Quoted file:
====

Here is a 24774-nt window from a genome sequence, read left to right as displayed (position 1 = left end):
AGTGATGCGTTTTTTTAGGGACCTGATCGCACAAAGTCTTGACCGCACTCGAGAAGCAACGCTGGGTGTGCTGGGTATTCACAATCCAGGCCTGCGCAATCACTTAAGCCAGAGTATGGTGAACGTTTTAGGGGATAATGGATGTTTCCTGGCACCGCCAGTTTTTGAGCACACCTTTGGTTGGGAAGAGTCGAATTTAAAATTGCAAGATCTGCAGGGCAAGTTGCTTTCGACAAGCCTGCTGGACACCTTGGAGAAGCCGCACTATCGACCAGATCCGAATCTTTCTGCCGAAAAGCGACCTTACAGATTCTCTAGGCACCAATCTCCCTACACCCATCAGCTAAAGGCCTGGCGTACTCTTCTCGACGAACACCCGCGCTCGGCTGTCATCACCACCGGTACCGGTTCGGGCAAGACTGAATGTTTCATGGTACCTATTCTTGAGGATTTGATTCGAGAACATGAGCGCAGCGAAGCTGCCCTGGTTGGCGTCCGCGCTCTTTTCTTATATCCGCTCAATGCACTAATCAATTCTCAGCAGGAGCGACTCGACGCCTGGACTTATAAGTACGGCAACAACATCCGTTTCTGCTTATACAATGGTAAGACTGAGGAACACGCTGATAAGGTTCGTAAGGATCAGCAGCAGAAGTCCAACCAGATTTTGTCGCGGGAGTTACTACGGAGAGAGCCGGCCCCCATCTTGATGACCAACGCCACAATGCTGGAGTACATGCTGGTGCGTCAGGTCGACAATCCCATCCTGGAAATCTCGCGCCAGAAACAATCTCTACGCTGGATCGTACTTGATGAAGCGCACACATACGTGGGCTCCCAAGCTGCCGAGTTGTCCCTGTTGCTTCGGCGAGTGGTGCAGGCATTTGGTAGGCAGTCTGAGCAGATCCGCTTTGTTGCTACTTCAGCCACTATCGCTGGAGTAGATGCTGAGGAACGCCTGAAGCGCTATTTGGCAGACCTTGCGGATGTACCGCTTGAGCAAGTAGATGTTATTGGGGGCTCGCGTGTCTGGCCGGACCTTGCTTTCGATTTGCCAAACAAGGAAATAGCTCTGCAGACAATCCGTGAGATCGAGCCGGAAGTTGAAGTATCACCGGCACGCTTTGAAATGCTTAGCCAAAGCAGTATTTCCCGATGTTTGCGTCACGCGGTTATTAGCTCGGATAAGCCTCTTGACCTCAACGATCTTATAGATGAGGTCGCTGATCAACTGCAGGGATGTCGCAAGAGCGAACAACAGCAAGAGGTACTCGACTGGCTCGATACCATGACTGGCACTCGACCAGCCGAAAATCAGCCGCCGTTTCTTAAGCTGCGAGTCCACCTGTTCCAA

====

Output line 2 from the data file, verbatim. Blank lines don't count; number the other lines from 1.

AGTGATGCGTTTTTTTAGGGACCTGATCGCACAAAGTCTTGACCGCACTCGAGAAGCAACGCTGGGTGTGCTGGGTATTCACAATCCAGGCCTGCGCAATCACTTAAGCCAGAGTATGGTGAACGTTTTAGGGGATAATGGATGTTTCCTGGCACCGCCAGTTTTTGAGCACACCTTTGGTTGGGAAGAGTCGAATTTAAAATTGCAAGATCTGCAGGGCAAGTTGCTTTCGACAAGCCTGCTGGACACCTTGGAGAAGCCGCACTATCGACCAGATCCGAATCTTTCTGCCGAAAAGCGACCTTACAGATTCTCTAGGCACCAATCTCCCTACACCCATCAGCTAAAGGCCTGGCGTACTCTTCTCGACGAACACCCGCGCTCGGCTGTCATCACCACCGGTACCGGTTCGGGCAAGACTGAATGTTTCATGGTACCTATTCTTGAGGATTTGATTCGAGAACATGAGCGCAGCGAAGCTGCCCTGGTTGGCGTCCGCGCTCTTTTCTTATATCCGCTCAATGCACTAATCAATTCTCAGCAGGAGCGACTCGACGCCTGGACTTATAAGTACGGCAACAACATCCGTTTCTGCTTATACAATGGTAAGACTGAGGAACACGCTGATAAGGTTCGTAAGGATCAGCAGCAGAAGTCCAACCAGATTTTGTCGCGGGAGTTACTACGGAGAGAGCCGGCCCCCATCTTGATGACCAACGCCACAATGCTGGAGTACATGCTGGTGCGTCAGGTCGACAATCCCATCCTGGAAATCTCGCGCCAGAAACAATCTCTACGCTGGATCGTACTTGATGAAGCGCACACATACGTGGGCTCCCAAGCTGCCGAGTTGTCCCTGTTGCTTCGGCGAGTGGTGCAGGCATTTGGTAGGCAGTCTGAGCAGATCCGCTTTGTTGCTACTTCAGCCACTATCGCTGGAGTAGATGCTGAGGAACGCCTGAAGCGCTATTTGGCAGACCTTGCGGATGTACCGCTTGAGCAAGTAGATGTTATTGGGGGCTCGCGTGTCTGGCCGGACCTTGCTTTCGATTTGCCAAACAAGGAAATAGCTCTGCAGACAATCCGTGAGATCGAGCCGGAAGTTGAAGTATCACCGGCACGCTTTGAAATGCTTAGCCAAAGCAGTATTTCCCGATGTTTGCGTCACGCGGTTATTAGCTCGGATAAGCCTCTTGACCTCAACGATCTTATAGATGAGGTCGCTGATCAACTGCAGGGATGTCGCAAGAGCGAACAACAGCAAGAGGTACTCGACTGGCTCGATACCATGACTGGCACTCGACCAGCCGAAAATCAGCCGCCGTTTCTTAAGCTGCGAGTCCACCTGTTCCAA